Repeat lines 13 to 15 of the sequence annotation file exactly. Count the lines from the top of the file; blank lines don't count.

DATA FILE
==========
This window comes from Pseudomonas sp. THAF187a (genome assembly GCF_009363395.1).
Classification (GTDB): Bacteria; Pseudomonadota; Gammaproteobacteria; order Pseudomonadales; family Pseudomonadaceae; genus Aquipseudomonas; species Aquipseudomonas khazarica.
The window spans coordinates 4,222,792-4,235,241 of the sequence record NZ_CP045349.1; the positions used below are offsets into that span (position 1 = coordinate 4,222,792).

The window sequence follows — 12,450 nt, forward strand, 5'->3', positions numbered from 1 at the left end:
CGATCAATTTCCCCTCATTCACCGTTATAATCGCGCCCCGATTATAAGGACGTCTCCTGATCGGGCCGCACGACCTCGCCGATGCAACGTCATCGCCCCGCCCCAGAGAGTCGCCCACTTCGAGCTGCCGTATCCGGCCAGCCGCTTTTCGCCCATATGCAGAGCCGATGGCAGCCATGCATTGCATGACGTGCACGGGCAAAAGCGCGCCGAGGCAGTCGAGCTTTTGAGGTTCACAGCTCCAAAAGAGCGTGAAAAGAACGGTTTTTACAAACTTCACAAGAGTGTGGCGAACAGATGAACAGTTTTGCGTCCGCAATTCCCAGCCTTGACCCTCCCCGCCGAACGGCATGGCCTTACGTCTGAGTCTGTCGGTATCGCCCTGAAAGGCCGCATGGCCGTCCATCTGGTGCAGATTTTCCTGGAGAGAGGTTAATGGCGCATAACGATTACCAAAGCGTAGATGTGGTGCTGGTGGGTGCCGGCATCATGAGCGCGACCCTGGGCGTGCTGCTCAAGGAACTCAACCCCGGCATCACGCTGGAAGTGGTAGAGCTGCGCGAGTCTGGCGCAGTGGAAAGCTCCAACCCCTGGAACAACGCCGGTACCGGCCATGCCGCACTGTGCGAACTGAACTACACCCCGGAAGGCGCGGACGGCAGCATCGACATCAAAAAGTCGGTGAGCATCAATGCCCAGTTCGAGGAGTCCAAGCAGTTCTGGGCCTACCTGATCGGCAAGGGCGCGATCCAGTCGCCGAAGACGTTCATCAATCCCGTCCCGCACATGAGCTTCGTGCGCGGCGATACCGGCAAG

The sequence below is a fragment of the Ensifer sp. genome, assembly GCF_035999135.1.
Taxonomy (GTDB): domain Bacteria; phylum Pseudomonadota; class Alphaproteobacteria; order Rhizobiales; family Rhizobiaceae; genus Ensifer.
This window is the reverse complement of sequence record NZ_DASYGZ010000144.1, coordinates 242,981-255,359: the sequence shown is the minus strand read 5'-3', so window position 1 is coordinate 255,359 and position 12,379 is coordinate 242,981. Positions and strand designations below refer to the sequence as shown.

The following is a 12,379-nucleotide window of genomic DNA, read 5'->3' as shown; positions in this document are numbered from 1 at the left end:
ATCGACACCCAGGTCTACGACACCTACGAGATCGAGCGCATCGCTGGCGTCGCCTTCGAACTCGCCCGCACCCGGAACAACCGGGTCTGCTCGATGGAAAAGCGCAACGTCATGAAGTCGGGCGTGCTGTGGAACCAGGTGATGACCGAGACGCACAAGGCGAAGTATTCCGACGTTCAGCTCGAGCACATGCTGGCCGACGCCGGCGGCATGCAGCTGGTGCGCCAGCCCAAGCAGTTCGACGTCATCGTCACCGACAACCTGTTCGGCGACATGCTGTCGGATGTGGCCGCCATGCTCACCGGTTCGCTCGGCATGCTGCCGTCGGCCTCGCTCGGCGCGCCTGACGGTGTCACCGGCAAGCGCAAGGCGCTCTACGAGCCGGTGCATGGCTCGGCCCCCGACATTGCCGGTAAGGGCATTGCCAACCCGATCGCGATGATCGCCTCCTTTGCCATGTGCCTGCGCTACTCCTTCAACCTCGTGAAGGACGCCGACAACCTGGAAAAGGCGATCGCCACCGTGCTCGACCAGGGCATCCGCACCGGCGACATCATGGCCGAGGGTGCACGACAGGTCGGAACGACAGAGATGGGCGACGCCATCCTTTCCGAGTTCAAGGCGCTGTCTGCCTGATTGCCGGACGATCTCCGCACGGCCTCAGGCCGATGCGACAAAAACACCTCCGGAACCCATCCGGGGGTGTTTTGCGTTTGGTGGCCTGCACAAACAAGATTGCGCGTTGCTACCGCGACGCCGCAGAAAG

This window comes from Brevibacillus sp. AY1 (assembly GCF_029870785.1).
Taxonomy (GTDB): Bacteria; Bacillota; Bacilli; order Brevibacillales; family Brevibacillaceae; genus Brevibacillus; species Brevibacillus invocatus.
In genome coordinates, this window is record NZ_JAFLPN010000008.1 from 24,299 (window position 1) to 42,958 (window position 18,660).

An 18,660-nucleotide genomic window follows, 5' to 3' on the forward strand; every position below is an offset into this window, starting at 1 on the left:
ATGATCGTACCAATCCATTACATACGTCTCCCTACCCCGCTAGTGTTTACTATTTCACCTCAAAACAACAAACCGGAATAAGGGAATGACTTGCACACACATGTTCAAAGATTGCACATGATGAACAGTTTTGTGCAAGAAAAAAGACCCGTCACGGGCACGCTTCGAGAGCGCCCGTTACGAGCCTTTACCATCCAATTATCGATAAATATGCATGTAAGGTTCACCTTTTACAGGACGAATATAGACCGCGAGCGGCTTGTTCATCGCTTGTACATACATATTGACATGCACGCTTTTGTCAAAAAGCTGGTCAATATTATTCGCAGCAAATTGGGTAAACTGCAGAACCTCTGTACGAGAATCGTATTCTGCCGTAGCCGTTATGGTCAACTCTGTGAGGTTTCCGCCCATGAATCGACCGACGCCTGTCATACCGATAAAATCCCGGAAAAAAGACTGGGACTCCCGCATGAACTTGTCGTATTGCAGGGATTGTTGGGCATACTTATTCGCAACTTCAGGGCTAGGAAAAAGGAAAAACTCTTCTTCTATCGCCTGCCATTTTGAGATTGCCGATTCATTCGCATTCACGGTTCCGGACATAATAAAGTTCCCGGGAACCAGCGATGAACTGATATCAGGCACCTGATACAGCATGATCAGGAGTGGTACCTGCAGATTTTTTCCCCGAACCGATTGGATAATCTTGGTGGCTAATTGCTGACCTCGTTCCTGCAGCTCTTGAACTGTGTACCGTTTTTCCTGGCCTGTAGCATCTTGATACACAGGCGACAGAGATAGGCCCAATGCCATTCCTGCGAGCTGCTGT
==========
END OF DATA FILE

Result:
In genome coordinates, this window is record NZ_JAFLPN010000008.1 from 24,299 (window position 1) to 42,958 (window position 18,660).

An 18,660-nucleotide genomic window follows, 5' to 3' on the forward strand; every position below is an offset into this window, starting at 1 on the left:
ATGATCGTACCAATCCATTACATACGTCTCCCTACCCCGCTAGTGTTTACTATTTCACCTCAAAACAACAAACCGGAATAAGGGAATGACTTGCACACACATGTTCAAAGATTGCACATGATGAACAGTTTTGTGCAAGAAAAAAGACCCGTCACGGGCACGCTTCGAGAGCGCCCGTTACGAGCCTTTACCATCCAATTATCGATAAATATGCATGTAAGGTTCACCTTTTACAGGACGAATATAGACCGCGAGCGGCTTGTTCATCGCTTGTACATACATATTGACATGCACGCTTTTGTCAAAAAGCTGGTCAATATTATTCGCAGCAAATTGGGTAAACTGCAGAACCTCTGTACGAGAATCGTATTCTGCCGTAGCCGTTATGGTCAACTCTGTGAGGTTTCCGCCCATGAATCGACCGACGCCTGTCATACCGATAAAATCCCGGAAAAAAGACTGGGACTCCCGCATGAACTTGTCGTATTGCAGGGATTGTTGGGCATACTTATTCGCAACTTCAGGGCTAGGAAAAAGGAAAAACTCTTCTTCTATCGCCTGCCATTTTGAGATTGCCGATTCATTCGCATTCACGGTTCCGGACATAATAAAGTTCCCGGGAACCAGCGATGAACTGATATCAGGCACCTGATACAGCATGATCAGGAGTGGTACCTGCAGATTTTTTCCCCGAACCGATTGGATAATCTTGGTGGCTAATTGCTGACCTCGTTCCTGCAGCTCTTGAACTGTGTACCGTTTTTCCTGGCCTGTAGCATCTTGATACACAGGCGACAGAGATAGGCCCAATGCCATTCCTGCGAGCTGCTGT